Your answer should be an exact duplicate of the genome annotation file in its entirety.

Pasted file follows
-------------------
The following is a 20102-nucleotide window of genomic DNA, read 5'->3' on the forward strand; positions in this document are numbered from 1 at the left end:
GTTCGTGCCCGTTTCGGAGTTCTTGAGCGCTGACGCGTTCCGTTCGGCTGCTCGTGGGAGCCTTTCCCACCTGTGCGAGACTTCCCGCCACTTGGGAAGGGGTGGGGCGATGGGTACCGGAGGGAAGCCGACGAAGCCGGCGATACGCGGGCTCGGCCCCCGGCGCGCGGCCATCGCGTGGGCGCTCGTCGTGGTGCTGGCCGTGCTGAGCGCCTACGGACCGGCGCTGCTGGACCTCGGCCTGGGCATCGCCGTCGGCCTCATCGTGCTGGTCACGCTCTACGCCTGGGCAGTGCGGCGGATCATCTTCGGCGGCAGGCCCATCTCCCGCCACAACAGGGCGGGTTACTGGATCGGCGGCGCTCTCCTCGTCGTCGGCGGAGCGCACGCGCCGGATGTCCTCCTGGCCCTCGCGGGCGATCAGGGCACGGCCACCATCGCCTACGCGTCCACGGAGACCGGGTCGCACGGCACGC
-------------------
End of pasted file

The following is a 20102-nucleotide window of genomic DNA, read 5'->3' on the forward strand; positions in this document are numbered from 1 at the left end:
GTTCGTGCCCGTTTCGGAGTTCTTGAGCGCTGACGCGTTCCGTTCGGCTGCTCGTGGGAGCCTTTCCCACCTGTGCGAGACTTCCCGCCACTTGGGAAGGGGTGGGGCGATGGGTACCGGAGGGAAGCCGACGAAGCCGGCGATACGCGGGCTCGGCCCCCGGCGCGCGGCCATCGCGTGGGCGCTCGTCGTGGTGCTGGCCGTGCTGAGCGCCTACGGACCGGCGCTGCTGGACCTCGGCCTGGGCATCGCCGTCGGCCTCATCGTGCTGGTCACGCTCTACGCCTGGGCAGTGCGGCGGATCATCTTCGGCGGCAGGCCCATCTCCCGCCACAACAGGGCGGGTTACTGGATCGGCGGCGCTCTCCTCGTCGTCGGCGGAGCGCACGCGCCGGATGTCCTCCTGGCCCTCGCGGGCGATCAGGGCACGGCCACCATCGCCTACGCGTCCACGGAGACCGGGTCGCACGGCACGC